The U.S. Consumer Financial Protection Bureau has just released a final rule that implements some protection against consumer credit transfers, as outlined in the Electronic Fund Transfer Act.
The rule is designed to protect U.S. citizens who send international transfers by ensuring that they know the cost of the transfer, the exchange rate, the amount the recipient receives, and when payment is completed.
While primarily designed to help regulators enforce the law, the rule is also examining the money transfer landscape as a whole, specifically citing both Ripple and the crypto asset XRP as potentially transformative cross-border payment solutions.
“The Agency has continued to monitor the money transfer market since the publication of the assessment report and notes that most of these developments continue …
Examples include the continued growth and expansion of virtual currency companies’ partnerships, such as Ripple, which provide both a payment messaging platform to support cross-border credit transfers and a virtual currency, XRP, which can be used to settle those transfers. to accomplish. . ‘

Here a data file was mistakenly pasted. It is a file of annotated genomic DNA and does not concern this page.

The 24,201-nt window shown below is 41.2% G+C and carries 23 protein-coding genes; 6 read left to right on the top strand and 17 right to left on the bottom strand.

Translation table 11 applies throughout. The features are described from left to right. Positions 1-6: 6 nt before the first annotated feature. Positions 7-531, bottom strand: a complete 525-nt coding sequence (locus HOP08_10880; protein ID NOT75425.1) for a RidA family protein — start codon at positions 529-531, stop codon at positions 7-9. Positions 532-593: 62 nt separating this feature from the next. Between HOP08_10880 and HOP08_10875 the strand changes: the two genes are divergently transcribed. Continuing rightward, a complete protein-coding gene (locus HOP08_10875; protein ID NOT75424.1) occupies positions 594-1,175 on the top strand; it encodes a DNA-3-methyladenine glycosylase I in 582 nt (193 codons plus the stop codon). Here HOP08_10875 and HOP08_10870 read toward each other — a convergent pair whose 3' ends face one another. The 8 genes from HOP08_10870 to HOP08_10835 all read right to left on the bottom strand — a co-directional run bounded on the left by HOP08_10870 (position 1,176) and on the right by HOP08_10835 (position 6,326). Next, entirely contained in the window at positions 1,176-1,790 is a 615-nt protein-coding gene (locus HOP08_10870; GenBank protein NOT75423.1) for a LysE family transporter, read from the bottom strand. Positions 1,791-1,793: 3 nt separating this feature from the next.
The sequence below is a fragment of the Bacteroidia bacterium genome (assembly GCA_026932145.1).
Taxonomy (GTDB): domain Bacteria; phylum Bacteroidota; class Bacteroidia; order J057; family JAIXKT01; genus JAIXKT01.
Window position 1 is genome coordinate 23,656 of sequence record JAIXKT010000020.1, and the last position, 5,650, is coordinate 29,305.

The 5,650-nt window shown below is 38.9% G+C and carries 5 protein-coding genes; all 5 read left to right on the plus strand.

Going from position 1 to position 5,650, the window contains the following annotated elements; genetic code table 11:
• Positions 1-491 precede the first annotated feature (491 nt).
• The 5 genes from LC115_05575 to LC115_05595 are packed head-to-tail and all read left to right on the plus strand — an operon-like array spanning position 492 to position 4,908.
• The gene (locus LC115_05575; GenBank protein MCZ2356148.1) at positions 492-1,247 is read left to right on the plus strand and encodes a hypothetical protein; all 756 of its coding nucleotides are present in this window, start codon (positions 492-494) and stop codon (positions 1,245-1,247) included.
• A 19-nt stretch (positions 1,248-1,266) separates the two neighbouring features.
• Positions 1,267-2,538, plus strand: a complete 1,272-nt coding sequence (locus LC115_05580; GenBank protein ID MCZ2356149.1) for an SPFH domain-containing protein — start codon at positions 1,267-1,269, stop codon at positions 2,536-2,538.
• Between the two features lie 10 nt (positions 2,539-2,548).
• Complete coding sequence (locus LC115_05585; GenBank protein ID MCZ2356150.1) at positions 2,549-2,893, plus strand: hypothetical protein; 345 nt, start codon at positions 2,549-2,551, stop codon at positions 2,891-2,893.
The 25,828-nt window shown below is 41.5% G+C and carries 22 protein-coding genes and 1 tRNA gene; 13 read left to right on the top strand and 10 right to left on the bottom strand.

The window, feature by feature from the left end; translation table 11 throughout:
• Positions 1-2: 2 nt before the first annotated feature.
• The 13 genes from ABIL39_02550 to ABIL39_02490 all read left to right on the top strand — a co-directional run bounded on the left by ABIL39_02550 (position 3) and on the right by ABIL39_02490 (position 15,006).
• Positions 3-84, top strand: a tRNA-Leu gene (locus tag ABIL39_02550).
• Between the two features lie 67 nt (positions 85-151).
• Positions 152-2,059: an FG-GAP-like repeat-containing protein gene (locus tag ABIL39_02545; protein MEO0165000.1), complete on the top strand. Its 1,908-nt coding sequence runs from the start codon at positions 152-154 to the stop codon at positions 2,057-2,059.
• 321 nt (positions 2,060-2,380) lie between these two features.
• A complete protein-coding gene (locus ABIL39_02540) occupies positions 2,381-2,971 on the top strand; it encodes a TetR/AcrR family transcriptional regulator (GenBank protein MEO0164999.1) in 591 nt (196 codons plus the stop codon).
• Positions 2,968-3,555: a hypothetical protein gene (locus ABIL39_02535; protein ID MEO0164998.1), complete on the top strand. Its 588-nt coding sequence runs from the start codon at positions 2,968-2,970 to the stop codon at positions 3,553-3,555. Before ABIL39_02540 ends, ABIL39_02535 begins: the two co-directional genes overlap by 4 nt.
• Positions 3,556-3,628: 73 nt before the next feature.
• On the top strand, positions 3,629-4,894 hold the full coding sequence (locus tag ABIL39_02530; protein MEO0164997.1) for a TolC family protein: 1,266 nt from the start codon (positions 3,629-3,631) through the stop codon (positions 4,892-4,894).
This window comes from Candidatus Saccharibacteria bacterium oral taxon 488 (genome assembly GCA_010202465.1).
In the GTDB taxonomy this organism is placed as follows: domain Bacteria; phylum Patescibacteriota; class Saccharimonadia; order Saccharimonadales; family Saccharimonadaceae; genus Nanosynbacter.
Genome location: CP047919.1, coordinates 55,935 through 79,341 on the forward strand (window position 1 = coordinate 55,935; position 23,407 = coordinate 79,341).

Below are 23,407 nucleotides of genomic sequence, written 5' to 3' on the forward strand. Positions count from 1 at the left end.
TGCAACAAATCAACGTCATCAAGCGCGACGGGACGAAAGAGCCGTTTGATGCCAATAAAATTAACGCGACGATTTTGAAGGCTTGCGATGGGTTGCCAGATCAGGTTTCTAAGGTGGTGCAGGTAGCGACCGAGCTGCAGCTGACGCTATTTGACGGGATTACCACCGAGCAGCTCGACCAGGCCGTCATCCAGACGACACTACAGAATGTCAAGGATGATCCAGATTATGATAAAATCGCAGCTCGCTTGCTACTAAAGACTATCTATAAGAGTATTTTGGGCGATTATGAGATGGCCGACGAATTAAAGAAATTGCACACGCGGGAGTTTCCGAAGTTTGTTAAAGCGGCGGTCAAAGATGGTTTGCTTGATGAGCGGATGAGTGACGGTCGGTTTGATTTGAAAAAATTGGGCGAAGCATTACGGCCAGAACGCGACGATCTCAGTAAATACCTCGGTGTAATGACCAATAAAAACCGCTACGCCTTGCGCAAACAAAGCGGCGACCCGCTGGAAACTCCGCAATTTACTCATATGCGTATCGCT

Under the last line, the CFPB believes that Ripple’s payment technologies and improvements to the old payment network Swift could give banks more control over how money is moved.
“To the extent that banks and credit unions rely more on closed network payment systems for sending money transfers and other cross-border money transfers, the Agency notes that this could lead to more standardization and more convenience for sending institutions to know exact covered third party fees and exchange rates .
The Agency also believes that greater acceptance of SWIFT’s gpi product or Ripple’s product suite in the same way could enable banks and credit unions to know the exact final amount that remittance recipients will receive before shipping. “
The new protection implemented by the CFPB was first added to the Electronic Fund Transfer Act as part of a series of sweeping Wall Street and bank reforms were implemented in 2010.
Before the reforms, cross-border credit transfers were largely outside the scope of federal consumer protection law.